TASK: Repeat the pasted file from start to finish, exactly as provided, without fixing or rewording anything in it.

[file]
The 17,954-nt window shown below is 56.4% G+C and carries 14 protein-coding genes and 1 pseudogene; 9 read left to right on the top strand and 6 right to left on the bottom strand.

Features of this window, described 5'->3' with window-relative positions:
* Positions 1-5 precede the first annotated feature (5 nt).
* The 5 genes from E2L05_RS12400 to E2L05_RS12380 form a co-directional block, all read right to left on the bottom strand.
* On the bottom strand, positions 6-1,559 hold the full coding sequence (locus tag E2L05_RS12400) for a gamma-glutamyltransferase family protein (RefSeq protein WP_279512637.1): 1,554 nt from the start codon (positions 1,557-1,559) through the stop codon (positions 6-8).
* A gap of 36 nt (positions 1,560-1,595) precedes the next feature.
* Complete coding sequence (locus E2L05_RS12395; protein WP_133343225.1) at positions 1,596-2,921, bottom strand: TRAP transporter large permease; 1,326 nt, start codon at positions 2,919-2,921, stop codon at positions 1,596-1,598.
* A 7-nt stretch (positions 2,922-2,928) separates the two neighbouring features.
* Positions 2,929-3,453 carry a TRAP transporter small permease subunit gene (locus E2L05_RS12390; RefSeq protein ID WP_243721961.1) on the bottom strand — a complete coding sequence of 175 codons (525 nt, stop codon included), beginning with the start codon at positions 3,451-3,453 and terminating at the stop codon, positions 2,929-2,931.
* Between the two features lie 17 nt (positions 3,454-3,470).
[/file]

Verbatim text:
The 17,954-nt window shown below is 56.4% G+C and carries 14 protein-coding genes and 1 pseudogene; 9 read left to right on the top strand and 6 right to left on the bottom strand.

Features of this window, described 5'->3' with window-relative positions:
* Positions 1-5 precede the first annotated feature (5 nt).
* The 5 genes from E2L05_RS12400 to E2L05_RS12380 form a co-directional block, all read right to left on the bottom strand.
* On the bottom strand, positions 6-1,559 hold the full coding sequence (locus tag E2L05_RS12400) for a gamma-glutamyltransferase family protein (RefSeq protein WP_279512637.1): 1,554 nt from the start codon (positions 1,557-1,559) through the stop codon (positions 6-8).
* A gap of 36 nt (positions 1,560-1,595) precedes the next feature.
* Complete coding sequence (locus E2L05_RS12395; protein WP_133343225.1) at positions 1,596-2,921, bottom strand: TRAP transporter large permease; 1,326 nt, start codon at positions 2,919-2,921, stop codon at positions 1,596-1,598.
* A 7-nt stretch (positions 2,922-2,928) separates the two neighbouring features.
* Positions 2,929-3,453 carry a TRAP transporter small permease subunit gene (locus E2L05_RS12390; RefSeq protein ID WP_243721961.1) on the bottom strand — a complete coding sequence of 175 codons (525 nt, stop codon included), beginning with the start codon at positions 3,451-3,453 and terminating at the stop codon, positions 2,929-2,931.
* Between the two features lie 17 nt (positions 3,454-3,470).